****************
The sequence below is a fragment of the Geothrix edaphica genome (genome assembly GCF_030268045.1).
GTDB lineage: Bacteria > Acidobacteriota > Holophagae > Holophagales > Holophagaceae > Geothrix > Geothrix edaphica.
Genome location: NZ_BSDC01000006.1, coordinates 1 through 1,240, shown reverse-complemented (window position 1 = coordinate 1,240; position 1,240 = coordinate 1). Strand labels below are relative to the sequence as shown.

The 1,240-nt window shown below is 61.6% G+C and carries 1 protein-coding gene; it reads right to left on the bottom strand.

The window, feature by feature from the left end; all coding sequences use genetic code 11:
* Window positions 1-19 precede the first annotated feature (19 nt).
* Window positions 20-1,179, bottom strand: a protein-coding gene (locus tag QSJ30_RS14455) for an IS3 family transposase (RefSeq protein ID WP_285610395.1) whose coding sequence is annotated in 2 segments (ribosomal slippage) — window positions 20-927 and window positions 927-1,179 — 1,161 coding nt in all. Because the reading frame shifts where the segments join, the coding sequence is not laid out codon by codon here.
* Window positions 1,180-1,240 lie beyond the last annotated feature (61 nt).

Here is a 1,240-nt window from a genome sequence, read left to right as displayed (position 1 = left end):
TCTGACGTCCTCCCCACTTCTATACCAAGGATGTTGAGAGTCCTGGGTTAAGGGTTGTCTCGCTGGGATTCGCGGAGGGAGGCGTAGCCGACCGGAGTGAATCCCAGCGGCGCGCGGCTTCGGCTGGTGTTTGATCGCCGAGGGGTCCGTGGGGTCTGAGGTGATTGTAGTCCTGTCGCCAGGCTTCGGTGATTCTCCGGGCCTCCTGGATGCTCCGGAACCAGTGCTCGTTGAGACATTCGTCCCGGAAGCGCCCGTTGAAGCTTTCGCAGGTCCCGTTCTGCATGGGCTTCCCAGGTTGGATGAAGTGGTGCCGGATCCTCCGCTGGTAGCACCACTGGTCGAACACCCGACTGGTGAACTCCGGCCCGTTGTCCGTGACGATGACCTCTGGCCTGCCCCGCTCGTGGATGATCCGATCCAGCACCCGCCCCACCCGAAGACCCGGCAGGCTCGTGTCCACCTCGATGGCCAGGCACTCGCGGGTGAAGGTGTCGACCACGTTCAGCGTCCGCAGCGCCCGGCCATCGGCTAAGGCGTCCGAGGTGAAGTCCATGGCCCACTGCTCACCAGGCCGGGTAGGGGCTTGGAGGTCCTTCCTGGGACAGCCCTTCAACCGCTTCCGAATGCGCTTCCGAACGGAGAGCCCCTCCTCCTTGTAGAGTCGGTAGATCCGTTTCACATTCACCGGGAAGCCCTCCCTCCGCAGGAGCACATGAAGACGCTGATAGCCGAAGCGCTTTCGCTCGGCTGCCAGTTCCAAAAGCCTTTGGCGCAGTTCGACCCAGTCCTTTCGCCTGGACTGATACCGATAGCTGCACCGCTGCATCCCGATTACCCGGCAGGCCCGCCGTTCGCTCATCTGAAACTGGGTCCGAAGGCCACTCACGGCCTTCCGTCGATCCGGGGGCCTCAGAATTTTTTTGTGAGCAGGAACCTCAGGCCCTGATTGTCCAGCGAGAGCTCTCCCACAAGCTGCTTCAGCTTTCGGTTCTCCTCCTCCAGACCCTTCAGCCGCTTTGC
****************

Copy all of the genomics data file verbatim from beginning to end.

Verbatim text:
The sequence below is a fragment of the Geothrix edaphica genome (genome assembly GCF_030268045.1).
GTDB lineage: Bacteria > Acidobacteriota > Holophagae > Holophagales > Holophagaceae > Geothrix > Geothrix edaphica.
Genome location: NZ_BSDC01000006.1, coordinates 1 through 1,240, shown reverse-complemented (window position 1 = coordinate 1,240; position 1,240 = coordinate 1). Strand labels below are relative to the sequence as shown.

The 1,240-nt window shown below is 61.6% G+C and carries 1 protein-coding gene; it reads right to left on the bottom strand.

The window, feature by feature from the left end; all coding sequences use genetic code 11:
* Window positions 1-19 precede the first annotated feature (19 nt).
* Window positions 20-1,179, bottom strand: a protein-coding gene (locus tag QSJ30_RS14455) for an IS3 family transposase (RefSeq protein ID WP_285610395.1) whose coding sequence is annotated in 2 segments (ribosomal slippage) — window positions 20-927 and window positions 927-1,179 — 1,161 coding nt in all. Because the reading frame shifts where the segments join, the coding sequence is not laid out codon by codon here.
* Window positions 1,180-1,240 lie beyond the last annotated feature (61 nt).

Here is a 1,240-nt window from a genome sequence, read left to right as displayed (position 1 = left end):
TCTGACGTCCTCCCCACTTCTATACCAAGGATGTTGAGAGTCCTGGGTTAAGGGTTGTCTCGCTGGGATTCGCGGAGGGAGGCGTAGCCGACCGGAGTGAATCCCAGCGGCGCGCGGCTTCGGCTGGTGTTTGATCGCCGAGGGGTCCGTGGGGTCTGAGGTGATTGTAGTCCTGTCGCCAGGCTTCGGTGATTCTCCGGGCCTCCTGGATGCTCCGGAACCAGTGCTCGTTGAGACATTCGTCCCGGAAGCGCCCGTTGAAGCTTTCGCAGGTCCCGTTCTGCATGGGCTTCCCAGGTTGGATGAAGTGGTGCCGGATCCTCCGCTGGTAGCACCACTGGTCGAACACCCGACTGGTGAACTCCGGCCCGTTGTCCGTGACGATGACCTCTGGCCTGCCCCGCTCGTGGATGATCCGATCCAGCACCCGCCCCACCCGAAGACCCGGCAGGCTCGTGTCCACCTCGATGGCCAGGCACTCGCGGGTGAAGGTGTCGACCACGTTCAGCGTCCGCAGCGCCCGGCCATCGGCTAAGGCGTCCGAGGTGAAGTCCATGGCCCACTGCTCACCAGGCCGGGTAGGGGCTTGGAGGTCCTTCCTGGGACAGCCCTTCAACCGCTTCCGAATGCGCTTCCGAACGGAGAGCCCCTCCTCCTTGTAGAGTCGGTAGATCCGTTTCACATTCACCGGGAAGCCCTCCCTCCGCAGGAGCACATGAAGACGCTGATAGCCGAAGCGCTTTCGCTCGGCTGCCAGTTCCAAAAGCCTTTGGCGCAGTTCGACCCAGTCCTTTCGCCTGGACTGATACCGATAGCTGCACCGCTGCATCCCGATTACCCGGCAGGCCCGCCGTTCGCTCATCTGAAACTGGGTCCGAAGGCCACTCACGGCCTTCCGTCGATCCGGGGGCCTCAGAATTTTTTTGTGAGCAGGAACCTCAGGCCCTGATTGTCCAGCGAGAGCTCTCCCACAAGCTGCTTCAGCTTTCGGTTCTCCTCCTCCAGACCCTTCAGCCGCTTTGC